Chemotherapy: Alkylating Agents

Reviewed by: HU Medical Review Board | Last reviewed: November 2023

Alkylating agents are a type of chemotherapy used to treat many cancers. They were one of the first types of drugs used against cancer. Alkylating agents treat lung cancer by affecting DNA and preventing cancer cells from dividing into new cancer cells.1-3

Alkylating agents are often combined with other types of chemotherapy. Talk to your doctor about your treatment plan and what to expect.4,5

How do alkylating agents work?

Alkylating agents act directly on DNA to change its structure. The term “alkylating” refers to a chemical tag called an “alkyl” group. Some alkylating agents tag certain DNA building blocks with alkyl groups. This changes how DNA strands interact with each other. It causes DNA to break apart.1-3

Other drugs classified as alkylating agents do not add alkyl groups. Instead, they create tight bonds (cross-links) between DNA strands. Platinum-based drugs (cisplatin and carboplatin) are examples.3,6

This changed DNA structure prevents cells from copying DNA, which makes it hard for cells to divide. Cancer cells then die without dividing. Alkylating agents work for various cancers and can be used to treat certain forms of lung cancer.1

Examples of alkylating agents

Three examples of alkylating agents used to treat lung cancer include:2,7-9

  • Paraplatin® (carboplatin)
  • Platinol® (cisplatin)
  • Zepzelca™ (lurbinectedin)

Treatment often combines carboplatin or cisplatin with another drug. For example, combinations with a mitotic inhibitor can treat non-small cell lung cancer (NSCLC). Combinations with a topoisomerase inhibitor can treat small cell lung cancer (SCLC).4,5,7,9

Lurbinectedin treats SCLC that has spread (metastasized) to other parts of the body. It is meant for people who have received platinum-based drugs that did not work or no longer work.4,8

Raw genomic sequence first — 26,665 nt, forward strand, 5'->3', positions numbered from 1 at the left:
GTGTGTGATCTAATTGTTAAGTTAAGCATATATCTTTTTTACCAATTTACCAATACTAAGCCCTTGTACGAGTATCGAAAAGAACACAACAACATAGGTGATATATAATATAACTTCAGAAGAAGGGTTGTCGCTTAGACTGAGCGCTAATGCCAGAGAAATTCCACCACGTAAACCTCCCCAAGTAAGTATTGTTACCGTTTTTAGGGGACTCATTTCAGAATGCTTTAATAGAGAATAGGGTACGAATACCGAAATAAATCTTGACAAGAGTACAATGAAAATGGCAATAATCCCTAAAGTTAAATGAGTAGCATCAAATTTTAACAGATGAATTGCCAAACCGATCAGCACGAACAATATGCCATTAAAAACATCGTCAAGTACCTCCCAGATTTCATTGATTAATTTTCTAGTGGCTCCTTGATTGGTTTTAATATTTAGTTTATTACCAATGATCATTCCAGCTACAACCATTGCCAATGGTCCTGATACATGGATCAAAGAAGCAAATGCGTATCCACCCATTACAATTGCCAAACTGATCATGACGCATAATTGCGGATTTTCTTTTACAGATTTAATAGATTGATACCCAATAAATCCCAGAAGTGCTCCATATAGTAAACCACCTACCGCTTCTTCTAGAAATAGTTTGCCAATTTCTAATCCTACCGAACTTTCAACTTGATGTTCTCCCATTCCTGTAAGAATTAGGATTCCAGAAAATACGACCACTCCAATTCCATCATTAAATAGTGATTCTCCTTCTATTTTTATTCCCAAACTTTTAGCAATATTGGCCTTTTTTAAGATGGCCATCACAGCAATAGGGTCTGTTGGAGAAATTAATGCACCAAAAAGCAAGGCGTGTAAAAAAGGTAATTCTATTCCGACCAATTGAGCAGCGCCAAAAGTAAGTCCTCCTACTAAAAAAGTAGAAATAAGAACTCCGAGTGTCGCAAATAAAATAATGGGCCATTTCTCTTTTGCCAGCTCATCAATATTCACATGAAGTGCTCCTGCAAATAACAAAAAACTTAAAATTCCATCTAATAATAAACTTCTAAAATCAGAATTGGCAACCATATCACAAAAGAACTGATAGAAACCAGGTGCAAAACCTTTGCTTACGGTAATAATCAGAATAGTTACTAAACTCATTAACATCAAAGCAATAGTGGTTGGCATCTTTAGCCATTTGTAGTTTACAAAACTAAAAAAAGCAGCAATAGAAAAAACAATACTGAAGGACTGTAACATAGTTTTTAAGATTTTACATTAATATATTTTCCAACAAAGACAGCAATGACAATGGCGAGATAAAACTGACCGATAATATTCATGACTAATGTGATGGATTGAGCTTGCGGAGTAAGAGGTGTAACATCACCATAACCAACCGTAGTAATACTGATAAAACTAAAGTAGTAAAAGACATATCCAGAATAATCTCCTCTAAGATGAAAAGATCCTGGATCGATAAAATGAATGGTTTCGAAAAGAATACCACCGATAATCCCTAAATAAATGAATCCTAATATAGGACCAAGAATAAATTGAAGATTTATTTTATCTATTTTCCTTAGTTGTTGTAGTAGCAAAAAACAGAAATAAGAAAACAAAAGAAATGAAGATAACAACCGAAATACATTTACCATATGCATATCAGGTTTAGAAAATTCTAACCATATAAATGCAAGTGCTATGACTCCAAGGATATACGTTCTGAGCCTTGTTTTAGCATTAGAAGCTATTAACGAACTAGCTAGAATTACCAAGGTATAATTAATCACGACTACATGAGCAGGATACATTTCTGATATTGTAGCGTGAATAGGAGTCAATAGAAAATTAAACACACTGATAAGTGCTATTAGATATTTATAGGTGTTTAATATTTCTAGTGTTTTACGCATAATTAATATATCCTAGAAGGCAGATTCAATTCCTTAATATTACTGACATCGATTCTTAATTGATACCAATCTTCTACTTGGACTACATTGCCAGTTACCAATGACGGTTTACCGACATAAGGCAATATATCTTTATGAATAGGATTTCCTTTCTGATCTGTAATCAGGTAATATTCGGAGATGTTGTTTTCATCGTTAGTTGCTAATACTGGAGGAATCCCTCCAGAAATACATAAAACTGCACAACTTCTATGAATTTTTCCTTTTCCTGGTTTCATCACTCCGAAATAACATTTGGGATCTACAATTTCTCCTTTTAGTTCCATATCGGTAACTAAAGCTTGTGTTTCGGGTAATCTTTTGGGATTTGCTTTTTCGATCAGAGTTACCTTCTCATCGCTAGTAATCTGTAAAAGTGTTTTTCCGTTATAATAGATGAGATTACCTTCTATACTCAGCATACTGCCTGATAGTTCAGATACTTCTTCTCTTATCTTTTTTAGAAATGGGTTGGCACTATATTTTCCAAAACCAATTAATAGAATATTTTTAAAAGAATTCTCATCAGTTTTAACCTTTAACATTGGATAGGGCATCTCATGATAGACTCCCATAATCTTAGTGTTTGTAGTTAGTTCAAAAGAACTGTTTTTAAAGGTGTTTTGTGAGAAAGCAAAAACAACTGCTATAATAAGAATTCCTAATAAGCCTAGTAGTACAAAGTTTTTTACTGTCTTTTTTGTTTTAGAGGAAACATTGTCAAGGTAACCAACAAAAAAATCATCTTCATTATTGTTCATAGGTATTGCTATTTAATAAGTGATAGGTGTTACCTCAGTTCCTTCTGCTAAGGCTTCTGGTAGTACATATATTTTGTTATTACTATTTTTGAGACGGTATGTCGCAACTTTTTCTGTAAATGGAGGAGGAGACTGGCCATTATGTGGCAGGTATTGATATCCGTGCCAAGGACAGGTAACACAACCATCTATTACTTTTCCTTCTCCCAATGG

What are the possible side effects?

Chemotherapy drugs, including alkylating agents, target cells that divide quickly. This is why they are effective on cancer cells. But they can also harm non-cancerous cells that divide quickly. This harm causes side effects.2

Side effects can vary depending on the specific drug you are taking. Common side effects of alkylating agents include:7-9

  • Nausea and vomiting
  • Diarrhea or constipation
  • Loss of appetite
  • Numbness, tingling, burning, or pain in the hands or feet
  • High blood sugar
  • Muscle and joint pain
  • Trouble breathing
  • Blood test changes
  • Low white blood cell counts, which can increase your risk of infection
  • Low platelets, which increase your risk of bleeding and bruising
  • Low red blood cell counts, which can cause fatigue

Serious side effects are possible. Cisplatin and carboplatin have boxed warnings, the strictest warning from the US Food and Drug Administration.7,9

Cisplatin has this warning because of an increased risk of:7

  • Severe kidney problems
  • Bone marrow problems resulting in low blood cell counts
  • Severe nausea and vomiting
  • Numbness, tingling, and/or pain in extremities

Carboplatin has a boxed warning because of an increased risk of:9

  • Bone marrow problems resulting in low blood cell counts
  • Vomiting
  • Serious allergic reactions
  • Complications that should be managed by an oncologist

Some of these risks can be related to the drug dose. Other serious side effects are possible.7,9

In addition, cancers can become resistant to anti-cancer drugs. This means that cancer cells adjust to survive during chemotherapy, and this may occur in some people with lung cancer. Combinations of different treatments can help lower the risk of resistance.10

These are not all the possible side effects of alkylating agents. Talk to your doctor about what to expect when taking these drugs. You should also call your doctor if you have any changes that concern you when receiving an alkylating agent.

Other things to know

Alkylating agents are given into a vein through an intravenous (IV) line. Your doctor will perform tests to check for side effects during treatment. They may stop treatment or change your dose or schedule if side effects occur.7-9

You may be prescribed other medicines during treatment with alkylating agents. These may include drugs to reduce nausea and vomiting. Your doctor may suggest avoiding eating certain foods during treatment. For example, avoid grapefruit-containing products during treatment with lurbinectedin.7-9

Before beginning treatment for lung cancer, tell your doctor about all your health conditions and any other drugs, vitamins, or supplements you take. This includes over-the-counter drugs. These can increase the risk of side effects in certain situations. Tell them about:7-9

  • History of blood or bone marrow problems
  • History of liver or kidney problems
  • Any active infections
  • Hearing problems
  • Any allergies
  • Pregnancy or plans to become pregnant
  • Breastfeeding or plans to breastfeed

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